What is smallpox?

Female smallpox patient — late-stage confluent maculopapular scarring
Photo: By CDC/ Carl Flint; Armed Forces Institute of Pathology [Public domain], via Wikimedia Commons

  • Smallpox is an acute contagious disease caused by variola virus, a member of the orthopoxvirus family.
  • Smallpox, which is believed to have originated over 3,000 years ago in India or Egypt, is one of the most devastating diseases known to humanity. For centuries, repeated epidemics swept across continents, decimating populations and changing the course of history.
  • In some ancient cultures, smallpox was such a major killer of infants that custom forbade the naming of a newborn until the infant had caught the disease and proved it would survive.
  • Smallpox killed Queen Mary II of England, Emperor Joseph I of Austria, King Luis I of Spain, Tsar Peter II of Russia, Queen Ulrika Elenora of Sweden, and King Louis XV of France.
  • The disease, for which no effective treatment was ever developed, killed as many as 30% of those infected. Between 65–80% of survivors were marked with deep pitted scars (pockmarks), most prominent on the face.
  • Blindness was another complication. In 18th century Europe, a third of all reported cases of blindness was due to smallpox. In a survey conducted in Viet Nam in 1898, 95% of adolescent children were pockmarked and nine-tenths of all blindness was ascribed to smallpox.
  • As late as the 18th century, smallpox killed every 10th child born in Sweden and France. During the same century, every 7th child born in Russia died from smallpox.
  • Edward Jenner’s demonstration, in 1798, that inoculation with cowpox could protect against smallpox brought the first hope that the disease could be controlled.
  • There is interesting information about the history of vaccination in the UK in a book by Gareth Millward available on this site.  It includes discussion of the decision to end compulsory vaccination in 1907.
  • In the early 1950s – 150 years after the introduction of vaccination – an estimated 50 million cases of smallpox occurred in the world each year, a figure which fell to around 10–15 million by 1967 because of vaccination.
  • In 1967, when WHO launched an intensified plan to eradicate smallpox, the “ancient scourge” threatened 60% of the world’s population, killed every fourth victim, scarred or blinded most survivors, and eluded any form of treatment.
  • Through the success of the global eradication campaign, smallpox was finally pushed back to the horn of Africa and then to a single last natural case, which occurred in Somalia in 1977. A fatal laboratory-acquired case occurred in the United Kingdom in 1978. The global eradication of smallpox was certified, based on intense verification activities in countries, by a commission of eminent scientists in December 1979 and subsequently endorsed by the World Health Assembly in 1980.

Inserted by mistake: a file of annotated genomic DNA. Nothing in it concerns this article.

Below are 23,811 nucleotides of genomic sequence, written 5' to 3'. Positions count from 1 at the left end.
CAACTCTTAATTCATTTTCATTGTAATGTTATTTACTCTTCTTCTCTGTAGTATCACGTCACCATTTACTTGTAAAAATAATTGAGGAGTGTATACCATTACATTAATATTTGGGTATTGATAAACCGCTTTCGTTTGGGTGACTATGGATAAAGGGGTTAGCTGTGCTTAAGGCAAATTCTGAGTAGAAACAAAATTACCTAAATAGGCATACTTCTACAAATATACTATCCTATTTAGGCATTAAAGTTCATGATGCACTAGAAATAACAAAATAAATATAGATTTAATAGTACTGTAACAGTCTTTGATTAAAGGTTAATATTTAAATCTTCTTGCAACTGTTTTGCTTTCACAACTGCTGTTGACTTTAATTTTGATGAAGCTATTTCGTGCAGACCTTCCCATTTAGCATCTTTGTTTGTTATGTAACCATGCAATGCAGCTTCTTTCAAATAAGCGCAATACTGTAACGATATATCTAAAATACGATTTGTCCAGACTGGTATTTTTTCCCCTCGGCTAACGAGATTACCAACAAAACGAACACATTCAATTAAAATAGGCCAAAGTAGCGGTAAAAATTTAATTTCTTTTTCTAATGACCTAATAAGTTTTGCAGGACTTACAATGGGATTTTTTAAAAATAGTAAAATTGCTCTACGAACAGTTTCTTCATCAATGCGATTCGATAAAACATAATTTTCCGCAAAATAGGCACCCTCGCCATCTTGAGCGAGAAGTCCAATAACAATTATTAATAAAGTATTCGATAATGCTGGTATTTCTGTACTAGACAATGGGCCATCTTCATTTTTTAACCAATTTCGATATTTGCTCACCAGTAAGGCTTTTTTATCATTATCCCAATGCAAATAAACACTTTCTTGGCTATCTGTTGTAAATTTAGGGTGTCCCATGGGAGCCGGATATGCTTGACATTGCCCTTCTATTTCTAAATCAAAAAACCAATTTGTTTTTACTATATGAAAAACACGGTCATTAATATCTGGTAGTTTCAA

• Source: World Health Organisation (WHO).

More information on this BBC site.

Smallpox still exists in two laboratories – one in the United States and one in Russia. So far, no international agreement has been reached on the ultimate destruction of these stocks and arguments have been made for their retention.

1 thought on “What is smallpox?

  1. In 1949 my grandmother worked at a hospital where there was an outbreak of Smallpox. It as a small outbreak compared to this one, but a few people died. It was also the last natural outbreak of smallpox in the US.

    I didn’t really know that she had witnessed smallpox until a few months ago. I remember when I was young, I asked her if she had ever encountered smallpox during her life (I was interested in the subject at the time). Since she was born in 1912, I thought maybe it was a possibility. Her response was odd. She got very quiet and told me that it was terrible disease” and that it “smelled awful”. I had no idea what that really meant and I never asked anything further (not that she would have answered). Anyway, I found information on the Texas outbreak recently and it made me realise she was working in that hospital during that time. So was my grandfather.

    It really was strange. She would talk openly about Spanish Influenza if I asked, but she wouldn’t discuss smallpox at all. Whatever she saw really disturbed her.

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